It seems to me that, for those who wish for their own good reasons to pass on, this is a far better method than the Kevorkian or other quick and, to me, violent methods. I think it is traditional and not hasty. Also, I have gathered from discussing this with hospice workers and just people here and there, that this is a method that naturally occurs to people to follow. Sometimes it is suggested to those who are dying and don't want to interfere with the process any more. I have heard newscasters call starvation hideous and painful but from my experience with fasting it is pleasant. I, and others whom I've talked to, have found that the first three days of a fast are the hardest and then the hunger tends to go away. For a healthy person it can take months to die from not eating but for ill people it can be much quicker. But I don't know that much about dying and sick people so I want to hear what others think.
Martha de Barros (formerly Freebairn-Smith) who has extensive experience with hospice work says that fasting without including liquids can be painful, difficult, and cause complications. But to my surprise, she said that stopping the intake of fluids as well is not particularly painful, and fasting this way can reduce suffering. She said the dying person only needs to have water sprayed on their lips and that that pretty much eliminates thirst. Really? Wow. Others I've run this through say they've used ice cubes.
I'm just starting a discussion here and realize that I know very little about it. But it seems to me that there's lots of talk and media about taking drugs to end one's life in assisted suicide but approaching zero talk about cutting off food and/or water. First I'd like to investigate the subject and, if it holds up as a good way to go, then I think it should be something that people are aware of, something that's discussed, something that occurs as prominently as quicker methods to a dying person who wants to hasten their demise.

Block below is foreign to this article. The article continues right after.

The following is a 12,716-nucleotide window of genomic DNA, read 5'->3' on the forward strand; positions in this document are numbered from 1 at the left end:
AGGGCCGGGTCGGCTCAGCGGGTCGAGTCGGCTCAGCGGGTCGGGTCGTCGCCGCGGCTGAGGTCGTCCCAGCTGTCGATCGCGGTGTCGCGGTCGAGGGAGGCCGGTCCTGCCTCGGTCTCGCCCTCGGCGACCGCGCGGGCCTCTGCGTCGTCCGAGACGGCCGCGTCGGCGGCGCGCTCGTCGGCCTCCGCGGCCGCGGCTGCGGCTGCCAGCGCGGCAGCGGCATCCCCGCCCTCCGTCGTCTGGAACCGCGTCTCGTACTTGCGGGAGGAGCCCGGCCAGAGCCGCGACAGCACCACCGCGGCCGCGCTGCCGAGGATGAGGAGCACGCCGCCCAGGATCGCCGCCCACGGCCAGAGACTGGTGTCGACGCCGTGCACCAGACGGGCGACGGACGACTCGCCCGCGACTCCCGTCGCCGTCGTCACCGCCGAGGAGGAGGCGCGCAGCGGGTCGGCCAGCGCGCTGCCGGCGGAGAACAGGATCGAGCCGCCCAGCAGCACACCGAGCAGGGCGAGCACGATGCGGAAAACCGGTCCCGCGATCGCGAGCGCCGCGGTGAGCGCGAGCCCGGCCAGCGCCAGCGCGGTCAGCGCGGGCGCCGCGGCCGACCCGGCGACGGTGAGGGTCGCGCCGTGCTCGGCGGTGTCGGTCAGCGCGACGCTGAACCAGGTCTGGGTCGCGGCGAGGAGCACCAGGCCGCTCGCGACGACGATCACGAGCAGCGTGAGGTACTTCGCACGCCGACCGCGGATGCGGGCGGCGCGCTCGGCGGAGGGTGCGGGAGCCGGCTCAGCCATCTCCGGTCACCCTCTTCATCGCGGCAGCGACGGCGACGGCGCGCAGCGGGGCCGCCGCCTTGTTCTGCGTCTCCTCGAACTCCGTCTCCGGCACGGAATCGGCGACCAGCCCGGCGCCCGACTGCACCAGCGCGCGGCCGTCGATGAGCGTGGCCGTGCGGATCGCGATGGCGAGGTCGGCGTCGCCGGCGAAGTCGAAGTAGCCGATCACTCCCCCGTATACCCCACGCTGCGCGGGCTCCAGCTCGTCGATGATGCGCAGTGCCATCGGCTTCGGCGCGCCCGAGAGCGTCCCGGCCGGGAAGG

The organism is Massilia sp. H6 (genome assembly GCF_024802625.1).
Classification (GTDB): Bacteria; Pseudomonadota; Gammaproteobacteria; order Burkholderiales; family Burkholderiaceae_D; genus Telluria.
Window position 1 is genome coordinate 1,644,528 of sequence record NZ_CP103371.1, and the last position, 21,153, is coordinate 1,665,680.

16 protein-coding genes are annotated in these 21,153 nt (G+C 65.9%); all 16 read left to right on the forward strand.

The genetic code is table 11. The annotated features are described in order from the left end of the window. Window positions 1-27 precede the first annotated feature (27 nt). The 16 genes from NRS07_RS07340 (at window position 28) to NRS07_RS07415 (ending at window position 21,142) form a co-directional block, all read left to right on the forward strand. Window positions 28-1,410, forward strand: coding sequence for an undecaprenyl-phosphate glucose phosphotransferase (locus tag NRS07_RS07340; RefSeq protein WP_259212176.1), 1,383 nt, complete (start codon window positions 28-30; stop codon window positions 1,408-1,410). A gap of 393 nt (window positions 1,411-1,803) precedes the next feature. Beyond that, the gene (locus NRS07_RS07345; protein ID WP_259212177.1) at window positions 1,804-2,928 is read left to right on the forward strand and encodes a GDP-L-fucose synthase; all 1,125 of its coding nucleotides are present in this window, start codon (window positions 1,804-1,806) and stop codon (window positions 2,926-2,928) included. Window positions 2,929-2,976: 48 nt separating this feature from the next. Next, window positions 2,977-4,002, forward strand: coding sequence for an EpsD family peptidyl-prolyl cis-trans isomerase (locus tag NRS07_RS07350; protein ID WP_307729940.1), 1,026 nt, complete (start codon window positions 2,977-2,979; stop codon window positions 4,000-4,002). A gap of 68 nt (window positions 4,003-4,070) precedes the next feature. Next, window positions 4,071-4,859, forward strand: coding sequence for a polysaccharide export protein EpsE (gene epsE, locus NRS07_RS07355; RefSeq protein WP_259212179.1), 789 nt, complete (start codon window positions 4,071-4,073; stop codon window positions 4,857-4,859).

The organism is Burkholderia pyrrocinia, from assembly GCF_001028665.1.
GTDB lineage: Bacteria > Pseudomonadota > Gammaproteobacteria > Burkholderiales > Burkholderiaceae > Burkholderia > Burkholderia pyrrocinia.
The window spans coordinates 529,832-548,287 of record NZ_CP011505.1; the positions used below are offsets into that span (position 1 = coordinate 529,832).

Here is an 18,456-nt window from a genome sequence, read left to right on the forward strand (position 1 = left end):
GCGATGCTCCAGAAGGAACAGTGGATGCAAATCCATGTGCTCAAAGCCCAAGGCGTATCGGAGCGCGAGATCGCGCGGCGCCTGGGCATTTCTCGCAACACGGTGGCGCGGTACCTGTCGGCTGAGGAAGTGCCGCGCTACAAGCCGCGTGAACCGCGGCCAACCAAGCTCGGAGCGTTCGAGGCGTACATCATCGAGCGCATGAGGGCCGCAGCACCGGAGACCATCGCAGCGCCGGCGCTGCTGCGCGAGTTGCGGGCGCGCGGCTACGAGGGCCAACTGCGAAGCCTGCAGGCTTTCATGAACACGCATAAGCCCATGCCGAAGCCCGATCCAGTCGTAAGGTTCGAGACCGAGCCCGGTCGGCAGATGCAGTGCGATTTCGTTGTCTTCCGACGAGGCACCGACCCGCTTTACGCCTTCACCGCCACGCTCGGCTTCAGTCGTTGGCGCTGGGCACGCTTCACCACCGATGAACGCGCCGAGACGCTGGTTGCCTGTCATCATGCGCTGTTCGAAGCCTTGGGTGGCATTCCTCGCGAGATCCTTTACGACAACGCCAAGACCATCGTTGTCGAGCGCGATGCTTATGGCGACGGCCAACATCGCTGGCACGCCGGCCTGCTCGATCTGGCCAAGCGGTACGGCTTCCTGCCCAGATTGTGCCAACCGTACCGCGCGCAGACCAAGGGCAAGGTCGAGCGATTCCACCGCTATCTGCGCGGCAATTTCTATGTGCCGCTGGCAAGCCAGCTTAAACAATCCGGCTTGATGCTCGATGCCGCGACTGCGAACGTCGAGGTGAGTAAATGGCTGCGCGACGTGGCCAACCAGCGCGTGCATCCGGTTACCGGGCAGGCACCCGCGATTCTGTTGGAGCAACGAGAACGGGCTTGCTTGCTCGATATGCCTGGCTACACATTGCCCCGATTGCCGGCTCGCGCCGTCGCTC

Some might wonder why would a slower method be better? Isn't it better that a person be put out of their misery? I don't believe in that, often not even for animals. To me death is a transitional state and the quality of the transition of a quantum degree more important than escaping pain. I do not see death as an end to pain and suffering, but as an opportunity for awakening. I saw things this way before I was aware of the Tibetan Book of the Dead or later, the Tibetan Book of Living and Dying. I see life and death as the "daiji," the great matter, and think it best to ease into death.
I remember talking to my mother (93 and in terrific health) about self-starvation as a possible assist to a prolonged and unrewarding demise. At first she had a negative sort of shocked response like that was not a good thing to say but then she had a change of heart when she remembered two friends who'd done that. Just stopped eating and then stopped drinking. Better she agreed, even in the case of our dear friend Evan, one of my father's best friends, who wasn't dying but became depressed in his widowered old age and shot himself.
In march, I wrote about the death of two friends' of Clays in which I considered death, dying, how to be with the bodies of those who've passed, and mentioned it would be good to have suggestions on What to Do Before the Funeral.
DC response to Loring's Letter in which ceasing to eat and/or drink as a gentle way to assist death is brought up.
Loring back to DC - wherein he introduces the concept of Santhara. Just what I'd been looking for.
Loring on sending something to DC on Buddha on Suicide - DC has to look for it to post.
An India Daily article on a case of Santhara that clearly falls within the scope of what we're talking about here.